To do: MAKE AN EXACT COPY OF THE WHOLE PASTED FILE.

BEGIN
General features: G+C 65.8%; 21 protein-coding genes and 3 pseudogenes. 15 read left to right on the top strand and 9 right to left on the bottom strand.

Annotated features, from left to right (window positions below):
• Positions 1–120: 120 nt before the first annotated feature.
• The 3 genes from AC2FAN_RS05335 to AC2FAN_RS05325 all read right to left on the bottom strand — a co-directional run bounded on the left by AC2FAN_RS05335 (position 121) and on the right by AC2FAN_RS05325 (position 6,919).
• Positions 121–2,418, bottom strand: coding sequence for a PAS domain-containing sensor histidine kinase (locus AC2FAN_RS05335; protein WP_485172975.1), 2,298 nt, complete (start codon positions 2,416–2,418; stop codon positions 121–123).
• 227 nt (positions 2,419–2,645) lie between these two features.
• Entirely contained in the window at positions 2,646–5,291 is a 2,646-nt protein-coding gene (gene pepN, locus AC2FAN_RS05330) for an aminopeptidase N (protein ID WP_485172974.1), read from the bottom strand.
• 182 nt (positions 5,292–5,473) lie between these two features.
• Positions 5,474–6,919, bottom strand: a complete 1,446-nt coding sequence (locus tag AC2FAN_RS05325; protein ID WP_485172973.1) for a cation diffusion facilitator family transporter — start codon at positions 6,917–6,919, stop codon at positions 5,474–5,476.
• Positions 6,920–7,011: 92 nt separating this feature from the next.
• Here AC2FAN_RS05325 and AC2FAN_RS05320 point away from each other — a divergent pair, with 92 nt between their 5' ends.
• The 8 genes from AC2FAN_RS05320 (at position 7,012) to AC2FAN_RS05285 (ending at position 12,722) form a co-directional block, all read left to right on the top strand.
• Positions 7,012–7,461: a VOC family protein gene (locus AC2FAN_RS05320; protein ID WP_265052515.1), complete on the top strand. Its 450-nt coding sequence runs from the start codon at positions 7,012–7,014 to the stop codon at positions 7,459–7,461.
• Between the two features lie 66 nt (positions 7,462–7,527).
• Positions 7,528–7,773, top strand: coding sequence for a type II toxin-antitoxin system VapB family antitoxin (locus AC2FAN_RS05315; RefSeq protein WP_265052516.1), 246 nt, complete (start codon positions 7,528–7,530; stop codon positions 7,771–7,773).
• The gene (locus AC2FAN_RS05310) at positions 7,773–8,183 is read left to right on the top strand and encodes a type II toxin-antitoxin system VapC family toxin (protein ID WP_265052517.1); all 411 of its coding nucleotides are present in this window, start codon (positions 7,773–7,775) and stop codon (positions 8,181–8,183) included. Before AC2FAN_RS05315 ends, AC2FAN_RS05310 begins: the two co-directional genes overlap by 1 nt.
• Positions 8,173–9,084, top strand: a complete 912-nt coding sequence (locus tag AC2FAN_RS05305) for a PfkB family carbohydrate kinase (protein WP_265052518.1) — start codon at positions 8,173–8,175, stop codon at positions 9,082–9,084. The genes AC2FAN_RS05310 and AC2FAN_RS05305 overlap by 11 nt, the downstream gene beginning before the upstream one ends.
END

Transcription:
General features: G+C 65.8%; 21 protein-coding genes and 3 pseudogenes. 15 read left to right on the top strand and 9 right to left on the bottom strand.

Annotated features, from left to right (window positions below):
• Positions 1–120: 120 nt before the first annotated feature.
• The 3 genes from AC2FAN_RS05335 to AC2FAN_RS05325 all read right to left on the bottom strand — a co-directional run bounded on the left by AC2FAN_RS05335 (position 121) and on the right by AC2FAN_RS05325 (position 6,919).
• Positions 121–2,418, bottom strand: coding sequence for a PAS domain-containing sensor histidine kinase (locus AC2FAN_RS05335; protein WP_485172975.1), 2,298 nt, complete (start codon positions 2,416–2,418; stop codon positions 121–123).
• 227 nt (positions 2,419–2,645) lie between these two features.
• Entirely contained in the window at positions 2,646–5,291 is a 2,646-nt protein-coding gene (gene pepN, locus AC2FAN_RS05330) for an aminopeptidase N (protein ID WP_485172974.1), read from the bottom strand.
• 182 nt (positions 5,292–5,473) lie between these two features.
• Positions 5,474–6,919, bottom strand: a complete 1,446-nt coding sequence (locus tag AC2FAN_RS05325; protein ID WP_485172973.1) for a cation diffusion facilitator family transporter — start codon at positions 6,917–6,919, stop codon at positions 5,474–5,476.
• Positions 6,920–7,011: 92 nt separating this feature from the next.
• Here AC2FAN_RS05325 and AC2FAN_RS05320 point away from each other — a divergent pair, with 92 nt between their 5' ends.
• The 8 genes from AC2FAN_RS05320 (at position 7,012) to AC2FAN_RS05285 (ending at position 12,722) form a co-directional block, all read left to right on the top strand.
• Positions 7,012–7,461: a VOC family protein gene (locus AC2FAN_RS05320; protein ID WP_265052515.1), complete on the top strand. Its 450-nt coding sequence runs from the start codon at positions 7,012–7,014 to the stop codon at positions 7,459–7,461.
• Between the two features lie 66 nt (positions 7,462–7,527).
• Positions 7,528–7,773, top strand: coding sequence for a type II toxin-antitoxin system VapB family antitoxin (locus AC2FAN_RS05315; RefSeq protein WP_265052516.1), 246 nt, complete (start codon positions 7,528–7,530; stop codon positions 7,771–7,773).
• The gene (locus AC2FAN_RS05310) at positions 7,773–8,183 is read left to right on the top strand and encodes a type II toxin-antitoxin system VapC family toxin (protein ID WP_265052517.1); all 411 of its coding nucleotides are present in this window, start codon (positions 7,773–7,775) and stop codon (positions 8,181–8,183) included. Before AC2FAN_RS05315 ends, AC2FAN_RS05310 begins: the two co-directional genes overlap by 1 nt.
• Positions 8,173–9,084, top strand: a complete 912-nt coding sequence (locus tag AC2FAN_RS05305) for a PfkB family carbohydrate kinase (protein WP_265052518.1) — start codon at positions 8,173–8,175, stop codon at positions 9,082–9,084. The genes AC2FAN_RS05310 and AC2FAN_RS05305 overlap by 11 nt, the downstream gene beginning before the upstream one ends.